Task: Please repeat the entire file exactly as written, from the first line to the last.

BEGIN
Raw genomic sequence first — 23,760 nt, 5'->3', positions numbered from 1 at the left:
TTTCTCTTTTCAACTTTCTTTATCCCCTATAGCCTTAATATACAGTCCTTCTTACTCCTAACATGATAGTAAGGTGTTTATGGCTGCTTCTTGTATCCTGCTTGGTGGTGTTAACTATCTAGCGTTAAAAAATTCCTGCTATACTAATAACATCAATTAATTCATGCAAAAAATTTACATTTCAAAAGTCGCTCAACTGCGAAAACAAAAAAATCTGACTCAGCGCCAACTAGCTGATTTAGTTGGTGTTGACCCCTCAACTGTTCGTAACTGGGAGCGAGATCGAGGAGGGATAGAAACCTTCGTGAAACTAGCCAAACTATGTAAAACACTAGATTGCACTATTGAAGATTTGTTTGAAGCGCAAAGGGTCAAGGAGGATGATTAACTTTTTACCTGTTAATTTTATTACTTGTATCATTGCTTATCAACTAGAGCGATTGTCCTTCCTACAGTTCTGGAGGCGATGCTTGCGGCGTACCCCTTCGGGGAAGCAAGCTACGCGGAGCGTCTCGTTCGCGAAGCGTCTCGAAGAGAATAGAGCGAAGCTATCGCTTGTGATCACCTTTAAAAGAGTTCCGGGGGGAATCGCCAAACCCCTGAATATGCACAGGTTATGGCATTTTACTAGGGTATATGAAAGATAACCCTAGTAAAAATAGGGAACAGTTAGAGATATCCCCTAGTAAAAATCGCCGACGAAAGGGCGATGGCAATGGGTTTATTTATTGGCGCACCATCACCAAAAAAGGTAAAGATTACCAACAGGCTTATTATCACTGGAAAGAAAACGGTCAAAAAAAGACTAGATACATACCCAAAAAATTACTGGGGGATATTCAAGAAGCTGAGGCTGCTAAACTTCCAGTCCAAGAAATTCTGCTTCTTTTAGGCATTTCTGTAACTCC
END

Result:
Raw genomic sequence first — 23,760 nt, 5'->3', positions numbered from 1 at the left:
TTTCTCTTTTCAACTTTCTTTATCCCCTATAGCCTTAATATACAGTCCTTCTTACTCCTAACATGATAGTAAGGTGTTTATGGCTGCTTCTTGTATCCTGCTTGGTGGTGTTAACTATCTAGCGTTAAAAAATTCCTGCTATACTAATAACATCAATTAATTCATGCAAAAAATTTACATTTCAAAAGTCGCTCAACTGCGAAAACAAAAAAATCTGACTCAGCGCCAACTAGCTGATTTAGTTGGTGTTGACCCCTCAACTGTTCGTAACTGGGAGCGAGATCGAGGAGGGATAGAAACCTTCGTGAAACTAGCCAAACTATGTAAAACACTAGATTGCACTATTGAAGATTTGTTTGAAGCGCAAAGGGTCAAGGAGGATGATTAACTTTTTACCTGTTAATTTTATTACTTGTATCATTGCTTATCAACTAGAGCGATTGTCCTTCCTACAGTTCTGGAGGCGATGCTTGCGGCGTACCCCTTCGGGGAAGCAAGCTACGCGGAGCGTCTCGTTCGCGAAGCGTCTCGAAGAGAATAGAGCGAAGCTATCGCTTGTGATCACCTTTAAAAGAGTTCCGGGGGGAATCGCCAAACCCCTGAATATGCACAGGTTATGGCATTTTACTAGGGTATATGAAAGATAACCCTAGTAAAAATAGGGAACAGTTAGAGATATCCCCTAGTAAAAATCGCCGACGAAAGGGCGATGGCAATGGGTTTATTTATTGGCGCACCATCACCAAAAAAGGTAAAGATTACCAACAGGCTTATTATCACTGGAAAGAAAACGGTCAAAAAAAGACTAGATACATACCCAAAAAATTACTGGGGGATATTCAAGAAGCTGAGGCTGCTAAACTTCCAGTCCAAGAAATTCTGCTTCTTTTAGGCATTTCTGTAACTCC